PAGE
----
It is generally known in the art that α,β-unsaturated acids and their anhydrides, such as maleic acid, maleic anhydride, itaconic acid, itaconic anhydride, and fumaric acid may be reacted with abietic type rosin acids to yield C24 or C25 polycyclic tricarboxylic acids and anhydrides. Examples include the reaction product of levopimaric acid reacted with fumaric acid, i.e., fumaropimaric acid (I) and the product of levopimaric acid reacted with maleic anhydride, i.e., maleopimaric acid anhydride (II), as described in Kirk-Othmer, Encyclopedia of Chemical Technology, 3rd Edition, Vol. 20, Wiley-Inter-Science Publications, John Wiley & Sons, New York, 1978: ##STR1##
The water-soluble support resins utilized in the present invention are the reaction products created by reacting a rosin: (1) first with a member selected from the group consisting of fumaric acid, maleic acid, maleic anhydride, itaconic acid, itaconic anhydride, and combinations thereof, and (2) second, with an alkanolamine containing at least one secondary amine and at least one hydroxyl group.
Alkanolamines which are suitable for use in the present invention include, but are not limited to, the following:
The reaction should be carried out at a relatively low temperature (below about 235° C., preferably about 200° C.) so that reaction of the secondary carboxyls of the rosins is favored over the tertiary ones and to avoid chain branching. Support resins suitable for use in the present invention have number average molecular weights of no greater than about 2,000; with the preferred number average molecular weights being no greater than 1,400. Since rosin typically cannot be fully maleated or fumarated, resin made by the above process will contain a certain amount of unreacted rosin, which acts as a plasticizer and reduces the softening point of the resin. The softening point can be increased either by using a rosin that has a relatively higher content of abietic-type rosin acids, such as gum rosin, and, thus, can be maleated or fumarated to a greater extent, or by using maleated or fumarated rosin that has been vacuum stripped to remove part of the unreacted rosin.
The support resins are combined with monomers to prepare acrylic latexes for use in formulating water-based flexographic and gravure printing inks. Monomers which are suitable for use in preparing acrylic latexes include, but are not limited to, the following:
methacrylic esters, and
The following examples are provided to further illustrate the present invention and are not to be construed as limiting the invention in any manner.
To a 2000 milliliter flask equipped with a mechanical stirrer and nitrogen sparge were charged 1000.0 grams tall oil rosin, 2.6 grams tributyl phosphite, and one drop Dow-Corning antifoam A. The charge was heated to 170° C., and 250.0 grams fumaric acid was added. The charge was further heated to 200° C. and held at that temperature for two hours. Then 133.0 grams of diisopropanolamine was added, and the charge was further heated to 210° C., where it was held until the acid number was 175. The product was a clear resin with a ring-and-ball softening point of 132° C. Solutions of this support resin at 25% solids in aqueous ammonia at pH 9 to 10 were stable, remained clear, and showed no precipitation for a period of nine weeks.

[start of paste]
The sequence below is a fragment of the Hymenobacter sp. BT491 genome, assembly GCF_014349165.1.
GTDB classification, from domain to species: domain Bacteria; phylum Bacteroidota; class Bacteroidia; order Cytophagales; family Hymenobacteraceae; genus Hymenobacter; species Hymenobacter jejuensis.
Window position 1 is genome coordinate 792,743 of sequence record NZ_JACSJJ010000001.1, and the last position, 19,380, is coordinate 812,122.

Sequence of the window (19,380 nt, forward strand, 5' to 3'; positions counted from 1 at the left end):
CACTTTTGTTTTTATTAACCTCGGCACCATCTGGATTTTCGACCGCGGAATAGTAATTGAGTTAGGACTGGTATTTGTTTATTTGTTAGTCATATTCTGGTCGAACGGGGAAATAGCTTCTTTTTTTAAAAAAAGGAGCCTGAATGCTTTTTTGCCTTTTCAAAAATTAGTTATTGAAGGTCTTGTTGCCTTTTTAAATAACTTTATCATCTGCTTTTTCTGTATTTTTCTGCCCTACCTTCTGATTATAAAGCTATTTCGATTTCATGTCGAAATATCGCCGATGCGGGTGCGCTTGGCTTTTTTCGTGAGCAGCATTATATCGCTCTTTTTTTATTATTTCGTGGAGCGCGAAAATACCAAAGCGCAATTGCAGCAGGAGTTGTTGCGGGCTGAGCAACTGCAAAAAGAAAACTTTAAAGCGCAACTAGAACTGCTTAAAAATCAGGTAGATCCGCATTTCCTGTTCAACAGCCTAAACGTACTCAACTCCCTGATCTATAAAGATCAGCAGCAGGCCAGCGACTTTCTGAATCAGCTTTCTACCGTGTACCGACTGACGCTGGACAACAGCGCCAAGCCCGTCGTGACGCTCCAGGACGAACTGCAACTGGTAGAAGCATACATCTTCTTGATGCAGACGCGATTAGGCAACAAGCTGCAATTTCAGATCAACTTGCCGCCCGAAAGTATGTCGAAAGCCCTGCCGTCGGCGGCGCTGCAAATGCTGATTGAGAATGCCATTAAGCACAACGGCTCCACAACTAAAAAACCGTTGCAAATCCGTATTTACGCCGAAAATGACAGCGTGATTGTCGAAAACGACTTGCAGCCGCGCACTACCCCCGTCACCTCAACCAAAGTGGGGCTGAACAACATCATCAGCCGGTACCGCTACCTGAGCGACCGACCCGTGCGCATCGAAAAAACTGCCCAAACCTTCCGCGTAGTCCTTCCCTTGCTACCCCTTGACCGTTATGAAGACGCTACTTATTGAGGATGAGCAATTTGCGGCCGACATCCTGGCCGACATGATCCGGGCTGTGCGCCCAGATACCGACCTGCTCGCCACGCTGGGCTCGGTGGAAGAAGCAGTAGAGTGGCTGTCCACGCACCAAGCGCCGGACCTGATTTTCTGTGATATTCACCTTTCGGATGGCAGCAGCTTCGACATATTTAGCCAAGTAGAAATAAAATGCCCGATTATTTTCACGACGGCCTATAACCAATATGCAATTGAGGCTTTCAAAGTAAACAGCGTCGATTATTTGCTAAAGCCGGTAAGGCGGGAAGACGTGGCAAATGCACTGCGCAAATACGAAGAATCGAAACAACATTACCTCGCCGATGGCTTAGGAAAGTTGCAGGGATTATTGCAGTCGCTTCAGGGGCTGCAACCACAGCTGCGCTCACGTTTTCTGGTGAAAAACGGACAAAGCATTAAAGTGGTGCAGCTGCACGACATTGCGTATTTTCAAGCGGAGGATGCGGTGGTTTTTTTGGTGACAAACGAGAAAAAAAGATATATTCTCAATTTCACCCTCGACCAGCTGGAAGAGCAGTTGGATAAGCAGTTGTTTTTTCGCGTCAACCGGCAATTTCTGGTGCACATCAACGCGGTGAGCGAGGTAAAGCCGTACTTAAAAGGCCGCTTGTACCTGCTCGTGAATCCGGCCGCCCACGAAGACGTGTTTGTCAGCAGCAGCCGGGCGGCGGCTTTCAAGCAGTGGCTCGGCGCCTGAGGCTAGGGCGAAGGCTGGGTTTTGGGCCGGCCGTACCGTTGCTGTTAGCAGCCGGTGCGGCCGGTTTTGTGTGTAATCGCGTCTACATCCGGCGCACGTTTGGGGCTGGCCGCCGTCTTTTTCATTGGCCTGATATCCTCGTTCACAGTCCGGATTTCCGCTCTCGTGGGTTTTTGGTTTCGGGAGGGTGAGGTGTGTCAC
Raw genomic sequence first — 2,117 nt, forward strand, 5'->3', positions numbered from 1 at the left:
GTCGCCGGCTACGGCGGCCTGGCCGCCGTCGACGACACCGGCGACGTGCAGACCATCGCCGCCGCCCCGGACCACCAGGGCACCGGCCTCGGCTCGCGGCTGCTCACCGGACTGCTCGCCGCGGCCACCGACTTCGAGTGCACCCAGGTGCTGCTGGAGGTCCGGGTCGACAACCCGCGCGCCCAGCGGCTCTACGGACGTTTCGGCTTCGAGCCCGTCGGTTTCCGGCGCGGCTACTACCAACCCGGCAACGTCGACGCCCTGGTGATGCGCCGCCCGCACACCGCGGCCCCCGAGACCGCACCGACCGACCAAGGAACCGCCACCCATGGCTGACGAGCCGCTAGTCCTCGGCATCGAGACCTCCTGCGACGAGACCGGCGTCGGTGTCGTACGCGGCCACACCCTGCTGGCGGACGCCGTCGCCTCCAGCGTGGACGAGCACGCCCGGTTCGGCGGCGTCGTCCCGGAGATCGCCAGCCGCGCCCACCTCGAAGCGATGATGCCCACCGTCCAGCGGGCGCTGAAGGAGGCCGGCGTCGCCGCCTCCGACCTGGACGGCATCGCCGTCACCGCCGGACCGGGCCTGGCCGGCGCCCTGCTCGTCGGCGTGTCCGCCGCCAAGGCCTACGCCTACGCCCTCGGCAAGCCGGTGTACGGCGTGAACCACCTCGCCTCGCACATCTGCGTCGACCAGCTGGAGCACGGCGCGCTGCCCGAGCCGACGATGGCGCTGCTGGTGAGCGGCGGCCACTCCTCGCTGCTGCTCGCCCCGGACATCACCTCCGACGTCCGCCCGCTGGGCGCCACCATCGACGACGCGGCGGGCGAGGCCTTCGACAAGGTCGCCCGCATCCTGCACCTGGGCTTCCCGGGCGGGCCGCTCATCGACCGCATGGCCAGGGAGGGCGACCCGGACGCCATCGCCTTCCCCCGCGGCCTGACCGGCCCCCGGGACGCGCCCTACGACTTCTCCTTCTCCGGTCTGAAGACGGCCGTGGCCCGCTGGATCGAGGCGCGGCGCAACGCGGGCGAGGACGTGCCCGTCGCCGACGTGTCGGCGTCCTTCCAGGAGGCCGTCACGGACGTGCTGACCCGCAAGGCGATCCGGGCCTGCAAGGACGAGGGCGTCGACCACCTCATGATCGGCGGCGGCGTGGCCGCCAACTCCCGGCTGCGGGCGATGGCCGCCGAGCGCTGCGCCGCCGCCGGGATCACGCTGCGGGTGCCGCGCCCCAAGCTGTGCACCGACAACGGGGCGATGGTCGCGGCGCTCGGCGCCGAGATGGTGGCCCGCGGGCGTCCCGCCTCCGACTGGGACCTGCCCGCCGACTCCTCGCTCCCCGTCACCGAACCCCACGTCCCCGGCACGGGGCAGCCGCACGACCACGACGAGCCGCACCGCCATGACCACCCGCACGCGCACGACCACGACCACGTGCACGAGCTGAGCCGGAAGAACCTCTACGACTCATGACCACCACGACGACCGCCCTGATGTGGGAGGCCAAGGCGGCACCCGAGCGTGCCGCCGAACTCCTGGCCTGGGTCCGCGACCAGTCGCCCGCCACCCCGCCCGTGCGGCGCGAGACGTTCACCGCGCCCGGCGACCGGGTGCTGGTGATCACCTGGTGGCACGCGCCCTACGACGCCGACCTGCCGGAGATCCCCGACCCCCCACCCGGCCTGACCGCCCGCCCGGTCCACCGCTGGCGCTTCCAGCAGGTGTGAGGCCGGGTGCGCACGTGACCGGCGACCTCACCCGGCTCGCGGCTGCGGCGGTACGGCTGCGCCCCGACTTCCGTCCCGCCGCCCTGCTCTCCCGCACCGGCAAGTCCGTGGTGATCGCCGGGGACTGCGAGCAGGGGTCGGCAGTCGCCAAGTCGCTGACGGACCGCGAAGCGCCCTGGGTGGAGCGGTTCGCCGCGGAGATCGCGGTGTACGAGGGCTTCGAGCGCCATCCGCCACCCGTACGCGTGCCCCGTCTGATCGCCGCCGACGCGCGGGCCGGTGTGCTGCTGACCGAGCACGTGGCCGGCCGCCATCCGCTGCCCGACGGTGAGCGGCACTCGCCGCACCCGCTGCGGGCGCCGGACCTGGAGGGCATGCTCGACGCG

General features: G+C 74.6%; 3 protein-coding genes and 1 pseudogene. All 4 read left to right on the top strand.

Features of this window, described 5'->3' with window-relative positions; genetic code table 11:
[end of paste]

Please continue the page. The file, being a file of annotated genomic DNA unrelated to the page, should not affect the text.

A series of support resins were prepared using the procedure of Example 1 wherein the diisopropanolamine was replaced with equimolar amounts of other alkanolamines. These resins (and Resin No. 1) are listed in Table I below.
TABLE I______________________________________Rosin Ester-Amide Support Resins Alkanolamine Component, S.P.Resin No. Parts per 100 Parts of Rosin* Acid No. °C.______________________________________1 13.3 Diisopropanolamine 175 1322 11.3 N-Methylethanolamine 174 1203 13.4 N-Ethylethanolamine 166 1184 10.5 Diethanolamine 182 134______________________________________ *Resins also contain 25 parts per hundred rosin fumaric acid.
The above-noted support resins exhibited excellent solubilities in water, wet adhesions to polypropylene film, hydrolytic stabilities, high melting points, and good pigment wettings.
The rosin ester-amides in Table I were used as support resins for formulating fill-forming acrylic latex compositions via the following procedure. To a 2-liter four-neck distilling flask equipped with a mechanical stirrer was added 23.0 parts of rosin ester-amide support resin dissolved in 132.0 parts deionized water. The pH of this resin solution was set at about 8.5 with the required mount of ammonium hydroxide. To the resin mixture was added 5.0 parts of sulfated alkyphenoxypoly(ethyleneoxy) ethanol surfactant in 11.7 parts water, and 3.0 parts octylphenoxypoly(ethyleneoxy) ethanol surfactant in 1.3 parts water. This mixture was heated under a nitrogen blanket to 85° C., at which time a monomer charge of 5.3 g of styrene and 4.7 g of butyl acrylate was added to the flask, followed by the addition of 0.44 parts ammonium persulfate in 1.3 parts DI water. This initial charge of monomer was allowed to react for 30 minutes. Afterwards, a monomer charge of 47.7 g of styrene and 42.3 g of butyl acrylate was added over a period of 120 minutes. An additional 0.44 parts ammonium persulfate in 1.3 parts water was added 60 minutes into the addition of the remaining monomer. When the monomer was completely added the emulsion was held at 85° C. for 30 minutes and then 0.13 parts ammonium persulfate was added. The emulsion was stirred for 120 minutes at 85° C. before being cooled and filtered. The final pH was adjusted to 8.3-8.4 with the required amount of ammonium hydroxide. The properties of the acrylic latex compositions are shown in Table II below.
A series of water-based flexographic and gravure inks were prepared using these acrylic latex compositions as vehicles via the following formula: